He also used another rhetorical element called rhetorical questions. Rhetorical questions were important in this speech because it got the people to self-evaluate and really consider if they believe that Caesar 's actions justified for him to be murdered. Throughout Antony 's speech he is trying to discredit the conspirators who pose Ceasar as an ambitious man who will enslave everyone and lead Rome to ruin. Antony counters that by describing Ceasar as a person who will weep the loss of someone and asks the peoples if "this in Caesar seem[s] ambitious" (53). By Antony asking that question, the people are reevaluation everything they knew about Ceasar and are being swayed to believe that he was not ambitious.
However, in this scene, he adds the fact that he himself would be a better ruler. This reveals the real intention of Cassius’s plan. This continues to be the subject from the previous scene. Before this, Cassius was convincing Brutus to join the conspiracy to murder Caesar, while in this scene, Cassius is reassuring Casca that this plan is safe. Although this is literally about of the murder of Caesar and Cassius’s power hunger, it hides the message of the plan to murder Queen Elizabeth (which was what was happening while Shakespeare was writing this play).
He acted on greed, hatred, and jealousy instead of having the good of Rome in mind. Author, Donald Wasson, finds that several of the senators, including Cassius, who were involved in the conspiracy against Caesar were “friends and supporters of Pompey who sought both high office and profit” in his article The Murder of Julius Caesar (Wasson). Cassius did not care about what Caesar was doing or would do to Rome with his power, instead he only worried about having power over everyone else. He told Brutus about Julius Caesar’s disabilities and commented about his amazement that “a man of such a feeble temper should so get the start of the majestic world and bear the palm alone” (I.ii.131-133). Cassius never wanted to be below or feel less than anybody.
In the first act, Cassius sweet-talks Brutus to in order to convince him to consider that Caesar thinks of himself as above everyone. Cassius also writes letters as if they are worried citizens of Rome asking Brutus to fight against Caesar. This pushes Brutus over the edge and convinces him that killing Caesar is the only way to stop his rise. Even though some manipulation by Cassius was used; Brutus already had worries about Caesar before talking with
His use of logical appeals weakened his credibility because it seemed like he was putting the blame on other people instead of taking responsibility for his own actions. Through Brutus 's piece, he uses ethos appeals to build his argument as to why he did the heinous act of helping murder caesar. Two examples of how brutus used ethos appeals can be seen when caesar explains why he made the choice he did. “Not that I loved caesar less, but that I loved rome more.” (shakespeare,3,1) Another example of how brutus tried to use ethos to persuade the people of rome can be seen in stanza four. “Who is here so vile that
A quality all humans possess is questioning leadership. The reasons why we challenge or rebel against our leaders describe what kind of individual we are. Cassius and Brutus have different reasons for questioning Caesars power. Both characters have a common goal but exceedingly different values, thought process, and motives for killing Caesar. Cassius and Brutus are characters who have opposite values.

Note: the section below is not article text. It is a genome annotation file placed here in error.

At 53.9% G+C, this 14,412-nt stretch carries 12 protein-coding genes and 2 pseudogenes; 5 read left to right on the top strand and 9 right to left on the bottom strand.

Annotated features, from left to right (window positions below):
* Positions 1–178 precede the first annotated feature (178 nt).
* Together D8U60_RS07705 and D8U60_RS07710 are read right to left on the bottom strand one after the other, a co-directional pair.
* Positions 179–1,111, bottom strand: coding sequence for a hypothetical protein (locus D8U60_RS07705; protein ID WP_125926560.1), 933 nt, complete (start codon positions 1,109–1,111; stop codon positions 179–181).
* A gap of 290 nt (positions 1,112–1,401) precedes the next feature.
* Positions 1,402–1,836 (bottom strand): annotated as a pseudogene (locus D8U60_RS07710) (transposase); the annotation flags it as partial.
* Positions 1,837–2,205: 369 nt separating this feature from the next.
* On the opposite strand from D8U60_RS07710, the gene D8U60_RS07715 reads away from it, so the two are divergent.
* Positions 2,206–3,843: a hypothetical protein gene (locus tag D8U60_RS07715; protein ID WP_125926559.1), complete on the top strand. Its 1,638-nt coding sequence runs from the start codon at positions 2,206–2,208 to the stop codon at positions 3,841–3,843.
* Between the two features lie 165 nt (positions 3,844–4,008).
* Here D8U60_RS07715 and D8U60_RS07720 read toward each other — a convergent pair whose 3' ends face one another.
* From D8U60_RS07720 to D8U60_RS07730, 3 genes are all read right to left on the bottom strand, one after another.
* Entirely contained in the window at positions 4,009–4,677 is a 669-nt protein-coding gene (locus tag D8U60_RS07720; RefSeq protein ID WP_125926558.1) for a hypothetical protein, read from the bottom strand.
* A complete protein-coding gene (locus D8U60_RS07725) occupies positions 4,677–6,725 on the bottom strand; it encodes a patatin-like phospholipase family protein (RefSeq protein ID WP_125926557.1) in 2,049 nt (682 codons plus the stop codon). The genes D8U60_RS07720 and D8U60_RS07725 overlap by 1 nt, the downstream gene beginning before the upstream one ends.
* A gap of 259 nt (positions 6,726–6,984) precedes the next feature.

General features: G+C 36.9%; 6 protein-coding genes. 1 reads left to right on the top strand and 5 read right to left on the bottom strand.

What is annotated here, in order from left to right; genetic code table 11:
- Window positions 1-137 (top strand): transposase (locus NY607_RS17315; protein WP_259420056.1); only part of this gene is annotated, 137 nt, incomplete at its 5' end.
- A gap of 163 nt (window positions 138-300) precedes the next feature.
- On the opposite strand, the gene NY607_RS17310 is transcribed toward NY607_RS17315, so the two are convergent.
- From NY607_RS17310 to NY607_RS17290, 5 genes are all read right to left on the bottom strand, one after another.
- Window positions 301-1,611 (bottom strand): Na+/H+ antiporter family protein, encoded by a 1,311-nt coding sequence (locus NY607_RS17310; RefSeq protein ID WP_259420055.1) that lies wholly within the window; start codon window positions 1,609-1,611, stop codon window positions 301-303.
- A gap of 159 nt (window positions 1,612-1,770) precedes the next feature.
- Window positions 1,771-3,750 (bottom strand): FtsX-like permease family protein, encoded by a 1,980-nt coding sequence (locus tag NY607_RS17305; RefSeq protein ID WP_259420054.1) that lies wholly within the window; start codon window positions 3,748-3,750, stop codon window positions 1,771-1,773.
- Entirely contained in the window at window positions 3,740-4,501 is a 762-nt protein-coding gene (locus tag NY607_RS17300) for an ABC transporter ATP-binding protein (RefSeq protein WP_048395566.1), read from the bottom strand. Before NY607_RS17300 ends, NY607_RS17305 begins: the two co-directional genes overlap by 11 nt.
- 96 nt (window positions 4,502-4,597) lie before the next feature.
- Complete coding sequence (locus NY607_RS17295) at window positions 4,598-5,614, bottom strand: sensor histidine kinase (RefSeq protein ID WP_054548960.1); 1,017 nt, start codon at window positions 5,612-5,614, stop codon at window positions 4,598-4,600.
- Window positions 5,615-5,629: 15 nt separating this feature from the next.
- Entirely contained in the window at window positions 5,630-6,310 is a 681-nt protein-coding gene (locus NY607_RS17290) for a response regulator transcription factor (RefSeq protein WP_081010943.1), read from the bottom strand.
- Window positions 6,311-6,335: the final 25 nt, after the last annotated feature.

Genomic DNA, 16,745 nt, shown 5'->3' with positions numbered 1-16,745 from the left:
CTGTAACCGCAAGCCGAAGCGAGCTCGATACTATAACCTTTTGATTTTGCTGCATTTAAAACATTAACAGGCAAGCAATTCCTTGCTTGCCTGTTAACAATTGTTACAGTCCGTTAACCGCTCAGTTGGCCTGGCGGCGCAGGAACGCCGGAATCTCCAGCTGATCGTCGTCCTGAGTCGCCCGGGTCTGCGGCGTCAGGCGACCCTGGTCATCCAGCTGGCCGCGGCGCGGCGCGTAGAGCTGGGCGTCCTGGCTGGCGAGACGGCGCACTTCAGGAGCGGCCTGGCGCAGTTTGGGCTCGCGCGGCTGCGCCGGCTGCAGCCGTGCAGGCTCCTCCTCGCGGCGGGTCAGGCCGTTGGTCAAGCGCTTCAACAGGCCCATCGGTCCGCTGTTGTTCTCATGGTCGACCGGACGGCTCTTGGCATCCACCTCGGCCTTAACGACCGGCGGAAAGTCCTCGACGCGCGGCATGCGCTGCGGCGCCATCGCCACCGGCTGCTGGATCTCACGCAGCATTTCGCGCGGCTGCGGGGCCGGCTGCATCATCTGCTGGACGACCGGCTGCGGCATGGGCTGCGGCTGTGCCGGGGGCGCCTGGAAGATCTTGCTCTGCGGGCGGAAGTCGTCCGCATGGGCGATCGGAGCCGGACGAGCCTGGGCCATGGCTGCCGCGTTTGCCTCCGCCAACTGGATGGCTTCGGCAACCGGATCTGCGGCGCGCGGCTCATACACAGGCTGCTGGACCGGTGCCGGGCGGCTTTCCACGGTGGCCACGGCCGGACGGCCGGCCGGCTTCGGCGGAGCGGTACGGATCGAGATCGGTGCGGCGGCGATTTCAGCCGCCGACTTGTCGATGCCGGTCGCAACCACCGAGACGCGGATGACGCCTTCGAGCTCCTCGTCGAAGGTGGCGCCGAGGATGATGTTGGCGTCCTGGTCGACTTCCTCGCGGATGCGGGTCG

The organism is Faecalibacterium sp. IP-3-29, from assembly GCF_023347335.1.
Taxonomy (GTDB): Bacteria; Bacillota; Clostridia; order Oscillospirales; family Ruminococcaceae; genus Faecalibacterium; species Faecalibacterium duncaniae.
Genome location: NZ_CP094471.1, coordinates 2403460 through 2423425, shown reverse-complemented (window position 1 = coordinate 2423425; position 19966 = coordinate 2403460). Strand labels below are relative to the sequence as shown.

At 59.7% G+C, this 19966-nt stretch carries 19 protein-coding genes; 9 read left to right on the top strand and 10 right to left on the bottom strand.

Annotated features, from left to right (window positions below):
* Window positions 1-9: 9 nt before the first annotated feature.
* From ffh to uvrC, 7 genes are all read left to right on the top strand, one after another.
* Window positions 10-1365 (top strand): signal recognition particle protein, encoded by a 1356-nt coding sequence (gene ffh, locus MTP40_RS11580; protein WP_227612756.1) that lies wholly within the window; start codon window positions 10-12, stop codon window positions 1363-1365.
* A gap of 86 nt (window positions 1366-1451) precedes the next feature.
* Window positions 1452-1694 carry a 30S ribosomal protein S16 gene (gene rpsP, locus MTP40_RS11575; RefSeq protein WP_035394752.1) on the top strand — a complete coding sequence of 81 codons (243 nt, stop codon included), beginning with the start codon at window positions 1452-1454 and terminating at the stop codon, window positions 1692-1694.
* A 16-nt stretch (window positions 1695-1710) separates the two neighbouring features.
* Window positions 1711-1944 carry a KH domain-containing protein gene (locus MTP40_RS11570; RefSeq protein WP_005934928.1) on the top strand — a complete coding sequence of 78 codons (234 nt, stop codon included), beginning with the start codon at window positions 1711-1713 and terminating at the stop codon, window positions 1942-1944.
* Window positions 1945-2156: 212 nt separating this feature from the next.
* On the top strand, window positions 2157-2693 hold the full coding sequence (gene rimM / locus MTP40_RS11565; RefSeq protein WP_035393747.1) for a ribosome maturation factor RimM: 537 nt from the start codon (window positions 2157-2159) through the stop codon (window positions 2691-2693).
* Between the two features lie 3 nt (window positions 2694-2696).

Brutus’ emotional wound ultimately deals with his internal conflict of the decision to kill Caesar in order to better Rome. In addition, he deals with such difficulty over the decision because his reason to kill Caesar does not come out of hatred or jealousy, but due to his fear of life under Caesar’s rule. In Act I, scene ii, lines 39-40, Brutus says, “Merely upon myself. Vexéd I am / Of late passions of some difference” (Shakespeare 848). This quote, from Brutus, means that his own thoughts and conflicts overwhelm him.
The people of Rome along with the conspirators convinced him to kill his former friend, Caesar. His last words before killing Caesar were “not that I loved Caesar less, but that I loved Rome more.” (III.II.19-24) This shows that he cared more about the society and people of Rome, than his friend. It also shows how they could influence him to turn against his friend. He believed that what he was
Consequently, the people because of their beastly minds, after hearing Anthony’s speech will act chaotically. Thus proving Anthony’s use of rhetoric in Julius Caesar will unleash chaos because the common people are killing mercilessly and recklessly because they are incited by the rhetoric used in his speech.Although the people at times may think they are entitled to their own beliefs and individuality in this play,the people of Rome killing Cinna mercilessly supports a theme of “Mob mentality influences actions” because the people of Rome are acting based off of generalized group belief which is to kill in order to gain justice for Caesar.In conclusion, In the play Julius Caesar by William Shakespeare,the use of rhetoric has a greater power than it is in itself,but the use of rhetoric is manipulated by two deceiving men Cassius and
In William Shakespeare's play, The Tragedy of Julius Caesar, Mark Antony wants revenge on the conspirators who killed Caesar. Following Julius Caesar's death, Mark Antony uses many different rhetorical devices such as pathos and ethos in his speech that help convince the Plebeians to go against the conspirators. Attempting to draw the emotions out of the plebeians, Mark Antony uses pathos to persuade them. Mark Antony says, “ My heart is in the coffin there with Caesar, and I must pause till it come back to me” (3.2. 106-107).